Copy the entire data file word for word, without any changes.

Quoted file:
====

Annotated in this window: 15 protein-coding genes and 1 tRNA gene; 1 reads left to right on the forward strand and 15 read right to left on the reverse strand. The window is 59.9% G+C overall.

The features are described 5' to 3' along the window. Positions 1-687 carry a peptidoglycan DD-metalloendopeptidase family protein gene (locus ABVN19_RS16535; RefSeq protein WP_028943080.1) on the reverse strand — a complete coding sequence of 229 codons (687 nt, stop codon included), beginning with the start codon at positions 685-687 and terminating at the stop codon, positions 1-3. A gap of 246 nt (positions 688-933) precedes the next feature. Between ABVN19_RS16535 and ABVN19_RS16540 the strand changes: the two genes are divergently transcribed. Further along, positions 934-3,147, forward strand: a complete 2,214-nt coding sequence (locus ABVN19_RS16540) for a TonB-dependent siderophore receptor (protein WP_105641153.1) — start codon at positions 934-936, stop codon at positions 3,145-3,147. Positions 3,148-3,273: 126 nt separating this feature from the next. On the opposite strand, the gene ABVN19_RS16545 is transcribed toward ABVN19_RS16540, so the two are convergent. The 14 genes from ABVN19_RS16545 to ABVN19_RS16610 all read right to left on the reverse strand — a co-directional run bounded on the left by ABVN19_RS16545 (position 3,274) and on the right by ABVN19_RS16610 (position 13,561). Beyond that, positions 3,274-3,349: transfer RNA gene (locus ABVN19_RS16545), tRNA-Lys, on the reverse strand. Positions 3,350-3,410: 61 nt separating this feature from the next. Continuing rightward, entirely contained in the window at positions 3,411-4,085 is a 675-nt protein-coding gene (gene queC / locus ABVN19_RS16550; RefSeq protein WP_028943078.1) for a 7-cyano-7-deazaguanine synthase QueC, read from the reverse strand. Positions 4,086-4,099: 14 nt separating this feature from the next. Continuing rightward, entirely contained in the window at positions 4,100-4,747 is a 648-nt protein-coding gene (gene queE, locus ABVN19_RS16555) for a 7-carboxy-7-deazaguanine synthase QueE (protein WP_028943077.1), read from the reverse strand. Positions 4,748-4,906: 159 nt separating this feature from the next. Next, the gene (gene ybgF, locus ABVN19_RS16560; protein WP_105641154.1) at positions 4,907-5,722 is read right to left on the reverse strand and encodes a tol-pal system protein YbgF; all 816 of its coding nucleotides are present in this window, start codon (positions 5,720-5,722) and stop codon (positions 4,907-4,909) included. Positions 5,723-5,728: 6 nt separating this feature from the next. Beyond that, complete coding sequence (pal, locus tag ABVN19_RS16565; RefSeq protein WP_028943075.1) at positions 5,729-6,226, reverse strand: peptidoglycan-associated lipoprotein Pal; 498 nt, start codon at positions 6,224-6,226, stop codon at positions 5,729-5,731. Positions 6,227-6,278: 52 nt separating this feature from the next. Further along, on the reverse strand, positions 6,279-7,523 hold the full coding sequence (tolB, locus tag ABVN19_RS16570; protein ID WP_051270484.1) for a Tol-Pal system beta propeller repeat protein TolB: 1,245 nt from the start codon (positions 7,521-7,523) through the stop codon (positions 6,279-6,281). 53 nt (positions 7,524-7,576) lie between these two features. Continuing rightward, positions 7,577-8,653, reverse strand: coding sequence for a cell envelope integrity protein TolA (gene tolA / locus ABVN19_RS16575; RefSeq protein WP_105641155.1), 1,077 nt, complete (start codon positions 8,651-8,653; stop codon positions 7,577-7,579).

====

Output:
Annotated in this window: 15 protein-coding genes and 1 tRNA gene; 1 reads left to right on the forward strand and 15 read right to left on the reverse strand. The window is 59.9% G+C overall.

The features are described 5' to 3' along the window. Positions 1-687 carry a peptidoglycan DD-metalloendopeptidase family protein gene (locus ABVN19_RS16535; RefSeq protein WP_028943080.1) on the reverse strand — a complete coding sequence of 229 codons (687 nt, stop codon included), beginning with the start codon at positions 685-687 and terminating at the stop codon, positions 1-3. A gap of 246 nt (positions 688-933) precedes the next feature. Between ABVN19_RS16535 and ABVN19_RS16540 the strand changes: the two genes are divergently transcribed. Further along, positions 934-3,147, forward strand: a complete 2,214-nt coding sequence (locus ABVN19_RS16540) for a TonB-dependent siderophore receptor (protein WP_105641153.1) — start codon at positions 934-936, stop codon at positions 3,145-3,147. Positions 3,148-3,273: 126 nt separating this feature from the next. On the opposite strand, the gene ABVN19_RS16545 is transcribed toward ABVN19_RS16540, so the two are convergent. The 14 genes from ABVN19_RS16545 to ABVN19_RS16610 all read right to left on the reverse strand — a co-directional run bounded on the left by ABVN19_RS16545 (position 3,274) and on the right by ABVN19_RS16610 (position 13,561). Beyond that, positions 3,274-3,349: transfer RNA gene (locus ABVN19_RS16545), tRNA-Lys, on the reverse strand. Positions 3,350-3,410: 61 nt separating this feature from the next. Continuing rightward, entirely contained in the window at positions 3,411-4,085 is a 675-nt protein-coding gene (gene queC / locus ABVN19_RS16550; RefSeq protein WP_028943078.1) for a 7-cyano-7-deazaguanine synthase QueC, read from the reverse strand. Positions 4,086-4,099: 14 nt separating this feature from the next. Continuing rightward, entirely contained in the window at positions 4,100-4,747 is a 648-nt protein-coding gene (gene queE, locus ABVN19_RS16555) for a 7-carboxy-7-deazaguanine synthase QueE (protein WP_028943077.1), read from the reverse strand. Positions 4,748-4,906: 159 nt separating this feature from the next. Next, the gene (gene ybgF, locus ABVN19_RS16560; protein WP_105641154.1) at positions 4,907-5,722 is read right to left on the reverse strand and encodes a tol-pal system protein YbgF; all 816 of its coding nucleotides are present in this window, start codon (positions 5,720-5,722) and stop codon (positions 4,907-4,909) included. Positions 5,723-5,728: 6 nt separating this feature from the next. Beyond that, complete coding sequence (pal, locus tag ABVN19_RS16565; RefSeq protein WP_028943075.1) at positions 5,729-6,226, reverse strand: peptidoglycan-associated lipoprotein Pal; 498 nt, start codon at positions 6,224-6,226, stop codon at positions 5,729-5,731. Positions 6,227-6,278: 52 nt separating this feature from the next. Further along, on the reverse strand, positions 6,279-7,523 hold the full coding sequence (tolB, locus tag ABVN19_RS16570; protein ID WP_051270484.1) for a Tol-Pal system beta propeller repeat protein TolB: 1,245 nt from the start codon (positions 7,521-7,523) through the stop codon (positions 6,279-6,281). 53 nt (positions 7,524-7,576) lie between these two features. Continuing rightward, positions 7,577-8,653, reverse strand: coding sequence for a cell envelope integrity protein TolA (gene tolA / locus ABVN19_RS16575; RefSeq protein WP_105641155.1), 1,077 nt, complete (start codon positions 8,651-8,653; stop codon positions 7,577-7,579).